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Date: 02 June 2023
Our End of Life Care Service has received national recognition for its services to support people, and their families, who are receiving end of life care.
The recent National Audit of Care at the End of Life (NACEL) has scored our Trust above the national average in each area as well as scoring the highest mark in areas such as communication, involvement in decision making, governance and workforce.
The audit is based on 4 core elements:
The scores further recognise the transformation that has taken place across the service over the past few years and is now rated ‘Good’ by the Care Quality Commission (CQC).
Clinical Director for End of Life Care, Shane Moody, said: “Effective and compassionate end of life care improves the quality of life of the dying person and those important to them. We are really proud that this latest audit of our of end of life services, demonstrates that we are providing high quality, safe and person centered care to our patients and their loved ones.
“We have come a long way since being rated inadequate in 2016 by the CQC and it is a testament to everyone’s commitment and hard work to where we are today.”
With over 56% of deaths each month being ‘expected deaths’ the team have transformed the service to ensure people and their families are given the best possible care and support they need.
Some of the key improvements have been the opening of Wellow Unit, a dedicated unit which opened in February 2020 to provide end of life care and enhanced training for staff.
Our Trust’s partnership with the local hospice, Mountbatten, has also meant there is an integrated palliative and end of life care service, 7 days a week, 24 hours a day.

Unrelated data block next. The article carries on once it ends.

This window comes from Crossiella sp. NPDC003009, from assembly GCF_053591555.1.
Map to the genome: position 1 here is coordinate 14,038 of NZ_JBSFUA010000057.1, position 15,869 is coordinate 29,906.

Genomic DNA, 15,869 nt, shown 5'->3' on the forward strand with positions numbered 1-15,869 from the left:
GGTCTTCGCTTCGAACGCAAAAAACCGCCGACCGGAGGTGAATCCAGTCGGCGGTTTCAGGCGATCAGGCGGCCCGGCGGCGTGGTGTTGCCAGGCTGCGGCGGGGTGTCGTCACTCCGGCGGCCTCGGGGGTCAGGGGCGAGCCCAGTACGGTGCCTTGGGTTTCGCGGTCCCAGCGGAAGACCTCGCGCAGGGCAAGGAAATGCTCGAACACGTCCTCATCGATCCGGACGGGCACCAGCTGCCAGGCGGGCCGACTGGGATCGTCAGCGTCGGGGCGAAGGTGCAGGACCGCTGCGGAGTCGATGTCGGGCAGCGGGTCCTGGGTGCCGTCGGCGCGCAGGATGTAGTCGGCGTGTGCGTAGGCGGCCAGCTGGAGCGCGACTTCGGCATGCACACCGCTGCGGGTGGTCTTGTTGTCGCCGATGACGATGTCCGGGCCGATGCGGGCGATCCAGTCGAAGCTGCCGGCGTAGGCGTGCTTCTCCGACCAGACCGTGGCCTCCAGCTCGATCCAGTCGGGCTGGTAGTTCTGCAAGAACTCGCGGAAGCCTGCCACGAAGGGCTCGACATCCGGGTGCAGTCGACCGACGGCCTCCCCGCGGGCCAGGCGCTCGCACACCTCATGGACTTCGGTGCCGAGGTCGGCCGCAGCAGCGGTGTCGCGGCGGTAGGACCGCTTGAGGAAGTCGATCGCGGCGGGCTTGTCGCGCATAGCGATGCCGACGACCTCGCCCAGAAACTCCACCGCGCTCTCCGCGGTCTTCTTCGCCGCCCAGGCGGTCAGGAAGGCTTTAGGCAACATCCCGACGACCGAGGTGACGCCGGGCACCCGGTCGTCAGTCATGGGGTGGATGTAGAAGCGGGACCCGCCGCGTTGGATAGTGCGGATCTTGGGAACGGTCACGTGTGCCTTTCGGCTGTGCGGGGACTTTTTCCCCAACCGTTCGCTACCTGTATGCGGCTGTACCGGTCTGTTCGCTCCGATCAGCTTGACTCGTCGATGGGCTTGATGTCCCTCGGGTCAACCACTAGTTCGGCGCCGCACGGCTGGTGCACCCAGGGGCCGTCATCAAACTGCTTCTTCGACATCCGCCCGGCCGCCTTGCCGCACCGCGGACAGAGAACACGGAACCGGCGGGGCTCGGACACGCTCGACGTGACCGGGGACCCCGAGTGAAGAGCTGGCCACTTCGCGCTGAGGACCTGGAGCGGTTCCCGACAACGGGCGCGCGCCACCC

Education and training in advanced and enhanced communication skills for staff has meant that patients and their families feel listened to and they feel involved in their care.
Shane continued: “The last 2 years have been particularly challenging for people who may not have been able to spend time with their loved ones in their final days due to the restrictions that were in place because of the pandemic.
“So it is important that we can take learnings from the pandemic, what went well and what can we do better. One area we plan to focus on is improving staff education, particularly when it comes to early recognition of when someone may die.
“By being able to recognise when someone is going to die and involving the End of Life Care Team at an early stage, together we can provide people with the right care of their choice and support the team caring for them.”
The full audit summary and results can be found on the NACEL’s website.
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